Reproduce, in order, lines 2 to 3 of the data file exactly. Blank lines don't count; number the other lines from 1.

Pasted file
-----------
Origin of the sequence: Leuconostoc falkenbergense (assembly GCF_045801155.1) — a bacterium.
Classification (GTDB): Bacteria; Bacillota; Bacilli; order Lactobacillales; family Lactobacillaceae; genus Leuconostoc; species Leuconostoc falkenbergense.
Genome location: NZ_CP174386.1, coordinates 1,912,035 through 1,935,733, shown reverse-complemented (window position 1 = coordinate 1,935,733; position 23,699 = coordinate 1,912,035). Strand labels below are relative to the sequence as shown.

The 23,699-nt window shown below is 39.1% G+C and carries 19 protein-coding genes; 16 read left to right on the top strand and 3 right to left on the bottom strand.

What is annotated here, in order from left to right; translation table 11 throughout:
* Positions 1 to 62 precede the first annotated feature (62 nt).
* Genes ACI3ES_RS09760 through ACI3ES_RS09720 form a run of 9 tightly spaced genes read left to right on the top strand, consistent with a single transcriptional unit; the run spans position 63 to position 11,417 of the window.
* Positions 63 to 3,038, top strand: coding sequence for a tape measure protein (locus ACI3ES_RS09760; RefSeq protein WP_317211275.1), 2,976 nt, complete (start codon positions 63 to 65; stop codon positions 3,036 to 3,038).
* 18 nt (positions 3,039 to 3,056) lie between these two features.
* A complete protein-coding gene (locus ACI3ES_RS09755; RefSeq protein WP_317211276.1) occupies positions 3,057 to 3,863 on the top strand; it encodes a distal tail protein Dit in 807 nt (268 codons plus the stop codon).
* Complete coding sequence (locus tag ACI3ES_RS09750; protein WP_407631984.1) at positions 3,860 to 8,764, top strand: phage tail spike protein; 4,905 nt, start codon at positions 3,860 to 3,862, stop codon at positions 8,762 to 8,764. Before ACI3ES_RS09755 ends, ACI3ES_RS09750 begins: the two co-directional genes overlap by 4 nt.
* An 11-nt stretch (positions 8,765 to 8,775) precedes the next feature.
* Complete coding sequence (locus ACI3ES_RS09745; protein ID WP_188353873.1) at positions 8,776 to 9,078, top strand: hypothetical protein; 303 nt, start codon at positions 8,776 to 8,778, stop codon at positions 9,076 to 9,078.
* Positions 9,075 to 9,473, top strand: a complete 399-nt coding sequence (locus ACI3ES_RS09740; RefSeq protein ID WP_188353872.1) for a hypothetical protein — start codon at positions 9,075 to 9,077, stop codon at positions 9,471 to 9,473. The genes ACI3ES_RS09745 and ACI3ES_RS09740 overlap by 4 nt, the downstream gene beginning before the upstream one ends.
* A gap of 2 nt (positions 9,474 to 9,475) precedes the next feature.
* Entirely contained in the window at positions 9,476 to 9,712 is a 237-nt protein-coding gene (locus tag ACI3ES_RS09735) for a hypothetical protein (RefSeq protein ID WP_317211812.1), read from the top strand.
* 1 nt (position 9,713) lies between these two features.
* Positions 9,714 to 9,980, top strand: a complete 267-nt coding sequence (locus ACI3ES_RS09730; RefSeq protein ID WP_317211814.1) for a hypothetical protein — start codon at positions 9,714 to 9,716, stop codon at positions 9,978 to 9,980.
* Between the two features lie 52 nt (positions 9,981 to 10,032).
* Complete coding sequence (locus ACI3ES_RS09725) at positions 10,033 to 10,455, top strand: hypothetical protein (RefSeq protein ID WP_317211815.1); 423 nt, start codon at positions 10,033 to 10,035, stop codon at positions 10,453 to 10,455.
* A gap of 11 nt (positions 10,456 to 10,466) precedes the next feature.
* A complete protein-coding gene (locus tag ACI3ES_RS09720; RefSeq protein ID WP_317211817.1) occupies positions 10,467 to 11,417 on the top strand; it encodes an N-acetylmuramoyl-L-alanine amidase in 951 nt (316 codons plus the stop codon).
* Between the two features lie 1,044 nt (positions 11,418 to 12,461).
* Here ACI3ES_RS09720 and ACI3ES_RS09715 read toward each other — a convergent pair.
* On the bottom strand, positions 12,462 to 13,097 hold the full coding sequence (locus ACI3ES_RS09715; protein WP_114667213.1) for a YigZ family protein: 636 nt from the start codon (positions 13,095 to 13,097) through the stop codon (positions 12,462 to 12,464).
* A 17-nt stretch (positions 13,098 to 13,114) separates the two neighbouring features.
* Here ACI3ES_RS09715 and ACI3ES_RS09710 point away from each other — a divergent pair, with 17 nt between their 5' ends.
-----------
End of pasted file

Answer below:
Classification (GTDB): Bacteria; Bacillota; Bacilli; order Lactobacillales; family Lactobacillaceae; genus Leuconostoc; species Leuconostoc falkenbergense.
Genome location: NZ_CP174386.1, coordinates 1,912,035 through 1,935,733, shown reverse-complemented (window position 1 = coordinate 1,935,733; position 23,699 = coordinate 1,912,035). Strand labels below are relative to the sequence as shown.